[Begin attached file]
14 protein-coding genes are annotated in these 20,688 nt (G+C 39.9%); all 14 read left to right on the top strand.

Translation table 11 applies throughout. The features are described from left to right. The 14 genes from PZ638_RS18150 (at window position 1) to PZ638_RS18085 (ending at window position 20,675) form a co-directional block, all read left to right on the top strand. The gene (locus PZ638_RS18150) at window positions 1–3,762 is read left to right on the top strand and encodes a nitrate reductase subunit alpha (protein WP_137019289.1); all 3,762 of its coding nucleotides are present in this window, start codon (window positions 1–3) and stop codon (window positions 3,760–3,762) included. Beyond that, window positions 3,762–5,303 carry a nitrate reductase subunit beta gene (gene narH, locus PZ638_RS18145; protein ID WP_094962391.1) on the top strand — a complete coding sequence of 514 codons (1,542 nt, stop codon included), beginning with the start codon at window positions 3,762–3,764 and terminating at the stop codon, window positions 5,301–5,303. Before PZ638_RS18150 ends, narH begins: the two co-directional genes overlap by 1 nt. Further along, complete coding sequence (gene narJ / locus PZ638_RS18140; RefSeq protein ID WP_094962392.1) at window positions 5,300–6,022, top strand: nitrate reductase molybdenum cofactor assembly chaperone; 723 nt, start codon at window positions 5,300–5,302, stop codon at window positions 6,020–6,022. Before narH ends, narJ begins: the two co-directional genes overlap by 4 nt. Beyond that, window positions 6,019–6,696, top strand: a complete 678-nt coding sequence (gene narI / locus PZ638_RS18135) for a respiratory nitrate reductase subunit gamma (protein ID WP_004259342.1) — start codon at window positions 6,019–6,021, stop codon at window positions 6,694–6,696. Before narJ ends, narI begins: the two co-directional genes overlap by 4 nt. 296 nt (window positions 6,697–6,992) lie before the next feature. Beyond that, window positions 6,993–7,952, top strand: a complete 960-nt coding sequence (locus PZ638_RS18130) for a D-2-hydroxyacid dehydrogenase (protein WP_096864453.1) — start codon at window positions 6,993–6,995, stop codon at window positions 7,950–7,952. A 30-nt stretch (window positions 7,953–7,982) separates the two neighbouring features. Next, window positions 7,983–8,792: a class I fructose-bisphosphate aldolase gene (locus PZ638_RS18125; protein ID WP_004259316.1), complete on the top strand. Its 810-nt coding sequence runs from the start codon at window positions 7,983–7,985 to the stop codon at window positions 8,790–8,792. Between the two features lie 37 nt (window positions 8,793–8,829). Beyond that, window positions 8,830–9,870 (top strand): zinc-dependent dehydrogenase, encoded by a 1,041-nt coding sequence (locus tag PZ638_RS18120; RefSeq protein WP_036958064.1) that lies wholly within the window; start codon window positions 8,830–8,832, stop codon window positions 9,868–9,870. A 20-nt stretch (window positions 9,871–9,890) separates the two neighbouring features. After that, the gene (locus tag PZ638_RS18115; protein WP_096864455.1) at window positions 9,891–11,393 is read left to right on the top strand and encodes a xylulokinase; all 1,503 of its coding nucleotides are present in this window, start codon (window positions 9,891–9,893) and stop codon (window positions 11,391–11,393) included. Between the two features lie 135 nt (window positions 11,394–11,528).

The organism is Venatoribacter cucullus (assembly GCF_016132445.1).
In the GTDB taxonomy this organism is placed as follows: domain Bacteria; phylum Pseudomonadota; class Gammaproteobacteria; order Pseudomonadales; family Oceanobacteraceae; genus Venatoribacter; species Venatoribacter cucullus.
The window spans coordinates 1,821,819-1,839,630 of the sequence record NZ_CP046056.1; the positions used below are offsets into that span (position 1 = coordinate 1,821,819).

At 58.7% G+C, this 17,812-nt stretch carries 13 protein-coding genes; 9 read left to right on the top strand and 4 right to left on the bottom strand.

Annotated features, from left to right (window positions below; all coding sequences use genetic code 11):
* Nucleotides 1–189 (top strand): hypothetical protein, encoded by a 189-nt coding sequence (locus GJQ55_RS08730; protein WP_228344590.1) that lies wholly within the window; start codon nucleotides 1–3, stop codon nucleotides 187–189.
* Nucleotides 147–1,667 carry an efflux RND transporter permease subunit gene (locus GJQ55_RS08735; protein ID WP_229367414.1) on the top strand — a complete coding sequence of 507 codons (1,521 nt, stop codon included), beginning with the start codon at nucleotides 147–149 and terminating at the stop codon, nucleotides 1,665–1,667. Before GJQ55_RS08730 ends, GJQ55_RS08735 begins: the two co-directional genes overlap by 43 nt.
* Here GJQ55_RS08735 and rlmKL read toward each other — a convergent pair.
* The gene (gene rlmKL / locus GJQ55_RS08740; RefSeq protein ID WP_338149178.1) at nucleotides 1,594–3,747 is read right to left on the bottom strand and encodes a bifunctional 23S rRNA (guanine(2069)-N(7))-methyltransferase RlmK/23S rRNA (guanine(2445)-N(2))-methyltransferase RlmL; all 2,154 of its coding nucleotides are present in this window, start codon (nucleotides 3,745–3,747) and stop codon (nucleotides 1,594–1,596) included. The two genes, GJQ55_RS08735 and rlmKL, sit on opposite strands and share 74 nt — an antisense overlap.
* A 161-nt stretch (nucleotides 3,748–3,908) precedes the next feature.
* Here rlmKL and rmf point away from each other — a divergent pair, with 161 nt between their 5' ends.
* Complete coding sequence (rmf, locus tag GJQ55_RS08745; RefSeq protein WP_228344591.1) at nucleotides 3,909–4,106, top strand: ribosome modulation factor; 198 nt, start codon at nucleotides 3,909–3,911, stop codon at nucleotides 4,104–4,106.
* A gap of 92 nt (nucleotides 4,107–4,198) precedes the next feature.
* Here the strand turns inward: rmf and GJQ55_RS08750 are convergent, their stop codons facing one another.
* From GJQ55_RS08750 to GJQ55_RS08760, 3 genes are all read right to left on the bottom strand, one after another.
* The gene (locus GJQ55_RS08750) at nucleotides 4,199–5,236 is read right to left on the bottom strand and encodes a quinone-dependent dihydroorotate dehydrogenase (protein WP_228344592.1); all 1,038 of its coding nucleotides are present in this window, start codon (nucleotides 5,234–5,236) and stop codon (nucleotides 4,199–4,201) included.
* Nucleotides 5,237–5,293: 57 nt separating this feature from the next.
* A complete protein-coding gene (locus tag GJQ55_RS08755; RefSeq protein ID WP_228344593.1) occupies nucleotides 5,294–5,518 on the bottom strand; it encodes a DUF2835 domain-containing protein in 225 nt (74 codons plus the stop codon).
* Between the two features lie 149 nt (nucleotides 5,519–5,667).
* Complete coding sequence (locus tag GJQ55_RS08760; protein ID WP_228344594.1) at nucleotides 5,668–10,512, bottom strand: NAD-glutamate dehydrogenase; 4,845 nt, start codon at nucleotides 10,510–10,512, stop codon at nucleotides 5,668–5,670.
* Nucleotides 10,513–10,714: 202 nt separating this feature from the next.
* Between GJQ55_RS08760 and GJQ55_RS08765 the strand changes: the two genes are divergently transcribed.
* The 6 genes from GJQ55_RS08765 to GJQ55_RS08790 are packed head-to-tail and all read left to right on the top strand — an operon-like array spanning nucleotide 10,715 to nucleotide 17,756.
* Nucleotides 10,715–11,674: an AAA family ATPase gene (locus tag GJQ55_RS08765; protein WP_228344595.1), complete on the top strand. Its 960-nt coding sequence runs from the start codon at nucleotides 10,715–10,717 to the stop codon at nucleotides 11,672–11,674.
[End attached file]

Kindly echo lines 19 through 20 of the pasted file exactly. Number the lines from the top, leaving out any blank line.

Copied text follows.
* Nucleotides 5,237–5,293: 57 nt separating this feature from the next.
* A complete protein-coding gene (locus tag GJQ55_RS08755; RefSeq protein ID WP_228344593.1) occupies nucleotides 5,294–5,518 on the bottom strand; it encodes a DUF2835 domain-containing protein in 225 nt (74 codons plus the stop codon).